Snow White isn’t the only one getting double movie coverage these days. There are currently three projects about the late alt-rock singer songwriter Jeff Buckley in various stages of production.
Back in June, Penn Badgley (Gossip Girl, Easy A) was cast as Buckley in the film Greetings from Tim Buckley. And this week Reeve Carney (Spider-Man: Turn Off the Dark) was cast in a separate untitled Buckley biopic.
After years as a session guitarist, Jeff Buckley rose to prominence in 1994 with the release of his first album Grace. His intense, haunting vocals and raw emotional power earned him critical acclaim and a devoted and rapidly growing fanbase.
But in May 1997 a fully clothed Buckley went for a night swim in a Memphis harbor channel off the Mississippi River and drowned at the age of 30.
The sensitive singer-songwriter and guitarist’s greatest mainstream fame came posthumously as numerous films, TV shows, and contestants in singing competitions began to use his aching cover of Leonard Cohen’s “Hallelujah” to convey meloncholy angst, mournful regret, and/or bitter hope.
The Badgley biopic has begun shooting in New York City. It’s being directed by Daniel Algrant and focuses on the 24 hours leading up to Buckley’s 1991 breakout performance at a tribute show for his late musician father called “Greetings from Tim Buckley.” The older Buckley was an avant-guarde psychedelic folk singer who died of an overdose in 1975 at the age of 28, when Jeff was eight years old.
The newest Buckley actor, Reeve Carney, is best known for working with director Julie Taymor in her 2010 Shakespeare film The Tempest and her ill-fated Broadway musical Spider-Man: Turn Off the Dark. While Robert Pattinson had been rumored in the running for the second Buckley role, Carney is a musician in real-life (as well as the great nephew of Art Carney) and fronts the band Carney.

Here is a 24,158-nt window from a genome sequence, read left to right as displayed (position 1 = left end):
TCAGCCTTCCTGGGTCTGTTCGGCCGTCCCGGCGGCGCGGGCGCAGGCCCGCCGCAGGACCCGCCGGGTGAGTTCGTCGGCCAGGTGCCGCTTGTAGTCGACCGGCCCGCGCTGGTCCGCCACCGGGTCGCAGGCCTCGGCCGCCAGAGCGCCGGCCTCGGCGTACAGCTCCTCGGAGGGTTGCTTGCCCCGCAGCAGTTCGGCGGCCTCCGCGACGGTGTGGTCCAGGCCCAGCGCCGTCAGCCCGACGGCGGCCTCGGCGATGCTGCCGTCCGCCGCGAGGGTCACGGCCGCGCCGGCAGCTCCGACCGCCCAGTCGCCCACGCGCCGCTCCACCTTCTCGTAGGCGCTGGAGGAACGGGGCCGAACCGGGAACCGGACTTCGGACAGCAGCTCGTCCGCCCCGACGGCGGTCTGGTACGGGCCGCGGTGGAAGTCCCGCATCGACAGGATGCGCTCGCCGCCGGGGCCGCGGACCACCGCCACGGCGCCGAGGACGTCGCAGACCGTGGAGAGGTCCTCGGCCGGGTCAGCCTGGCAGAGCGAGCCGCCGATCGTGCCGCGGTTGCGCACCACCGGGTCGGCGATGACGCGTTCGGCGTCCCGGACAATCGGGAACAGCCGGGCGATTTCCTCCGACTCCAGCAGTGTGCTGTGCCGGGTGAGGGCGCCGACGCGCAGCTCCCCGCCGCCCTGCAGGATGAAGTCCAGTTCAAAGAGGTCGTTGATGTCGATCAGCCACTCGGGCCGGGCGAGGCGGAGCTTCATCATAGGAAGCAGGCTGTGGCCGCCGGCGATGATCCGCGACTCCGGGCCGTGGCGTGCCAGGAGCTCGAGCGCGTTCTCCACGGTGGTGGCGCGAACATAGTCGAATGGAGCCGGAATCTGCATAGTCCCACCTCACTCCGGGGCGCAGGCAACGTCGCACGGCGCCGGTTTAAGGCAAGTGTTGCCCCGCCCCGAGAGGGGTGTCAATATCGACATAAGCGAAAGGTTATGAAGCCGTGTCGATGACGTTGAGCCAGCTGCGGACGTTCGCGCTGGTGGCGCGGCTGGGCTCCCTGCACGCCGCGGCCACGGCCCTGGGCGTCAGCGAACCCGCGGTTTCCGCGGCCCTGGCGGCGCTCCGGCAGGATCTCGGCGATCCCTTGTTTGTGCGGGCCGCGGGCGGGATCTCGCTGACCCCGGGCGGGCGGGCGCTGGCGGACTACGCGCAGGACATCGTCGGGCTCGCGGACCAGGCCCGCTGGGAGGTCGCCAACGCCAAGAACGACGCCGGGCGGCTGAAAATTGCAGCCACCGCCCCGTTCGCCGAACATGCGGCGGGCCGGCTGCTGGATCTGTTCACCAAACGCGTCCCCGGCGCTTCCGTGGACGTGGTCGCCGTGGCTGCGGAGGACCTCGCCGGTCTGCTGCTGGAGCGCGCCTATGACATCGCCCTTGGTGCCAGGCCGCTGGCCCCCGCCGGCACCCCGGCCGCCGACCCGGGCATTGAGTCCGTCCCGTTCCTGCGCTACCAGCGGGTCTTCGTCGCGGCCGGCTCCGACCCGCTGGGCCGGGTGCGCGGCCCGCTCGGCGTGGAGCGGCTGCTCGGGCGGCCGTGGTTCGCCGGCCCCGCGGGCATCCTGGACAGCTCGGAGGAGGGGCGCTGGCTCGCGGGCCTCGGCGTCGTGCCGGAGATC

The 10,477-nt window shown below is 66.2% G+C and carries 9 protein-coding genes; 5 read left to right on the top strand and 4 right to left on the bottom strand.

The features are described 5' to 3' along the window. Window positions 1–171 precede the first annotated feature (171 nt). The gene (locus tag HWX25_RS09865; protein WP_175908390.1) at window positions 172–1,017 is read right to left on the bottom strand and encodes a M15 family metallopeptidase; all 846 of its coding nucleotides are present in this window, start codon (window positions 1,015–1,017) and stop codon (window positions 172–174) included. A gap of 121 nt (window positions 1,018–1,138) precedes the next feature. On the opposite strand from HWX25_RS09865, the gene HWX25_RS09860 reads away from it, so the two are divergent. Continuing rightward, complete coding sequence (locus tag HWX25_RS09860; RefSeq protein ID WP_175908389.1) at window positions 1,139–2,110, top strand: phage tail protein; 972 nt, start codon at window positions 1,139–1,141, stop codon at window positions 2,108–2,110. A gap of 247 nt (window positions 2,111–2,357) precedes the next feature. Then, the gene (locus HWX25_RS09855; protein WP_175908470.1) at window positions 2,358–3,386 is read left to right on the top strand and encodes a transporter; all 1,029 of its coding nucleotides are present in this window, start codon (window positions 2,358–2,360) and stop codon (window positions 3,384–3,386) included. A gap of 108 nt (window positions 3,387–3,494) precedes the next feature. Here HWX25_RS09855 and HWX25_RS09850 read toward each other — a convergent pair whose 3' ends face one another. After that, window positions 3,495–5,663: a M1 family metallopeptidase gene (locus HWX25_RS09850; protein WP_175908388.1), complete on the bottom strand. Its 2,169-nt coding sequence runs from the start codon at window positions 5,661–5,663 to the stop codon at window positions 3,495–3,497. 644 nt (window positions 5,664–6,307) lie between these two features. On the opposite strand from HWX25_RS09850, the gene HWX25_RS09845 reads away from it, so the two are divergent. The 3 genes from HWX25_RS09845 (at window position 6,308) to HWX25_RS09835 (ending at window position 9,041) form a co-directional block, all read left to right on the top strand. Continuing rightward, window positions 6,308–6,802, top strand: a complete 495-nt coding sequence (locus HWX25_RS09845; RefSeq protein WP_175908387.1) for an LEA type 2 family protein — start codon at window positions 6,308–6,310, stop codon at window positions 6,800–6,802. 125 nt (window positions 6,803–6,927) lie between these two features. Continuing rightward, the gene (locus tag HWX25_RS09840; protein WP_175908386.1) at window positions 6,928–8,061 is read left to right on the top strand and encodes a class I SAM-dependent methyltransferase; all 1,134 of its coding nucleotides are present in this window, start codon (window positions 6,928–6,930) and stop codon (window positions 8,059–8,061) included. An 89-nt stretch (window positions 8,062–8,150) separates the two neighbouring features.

The untitled Carney Buckley film is set to start shooting in November and will be a broader life story based on the biography Dream Brother: The Lives and Music of Jeff and Tim Buckley by David Browne. It’s being helmed by Jake Scott (son of Ridley and director of Plunkett & Macleane, Welcome to the Rileys and numerous music videos) and unlike Greetings, has the cooperation of Buckley’s mother and exclusive rights to use the singer-songerwriter’s music.
(A third Buckley biopic, A Pure Drop, is also in the works in Australia from director Brendan Fletcher, based on the biography A Pure Drop: The Life of Jeff Buckley by Jeff Apter.)
In 1994, while I was living in Iowa City, friends dragged me out to a show at the local rock club, a 250-person room. I didn’t know anything about the musician we were seeing, but halfway through the amazing show–soaring, searing rapture and ruin topped by an ethereal voice roaming from tenor to falsetto–my friend turned to me and said, “For the rest of their lives, people will be telling others about being at this show.”
He was absolutely right.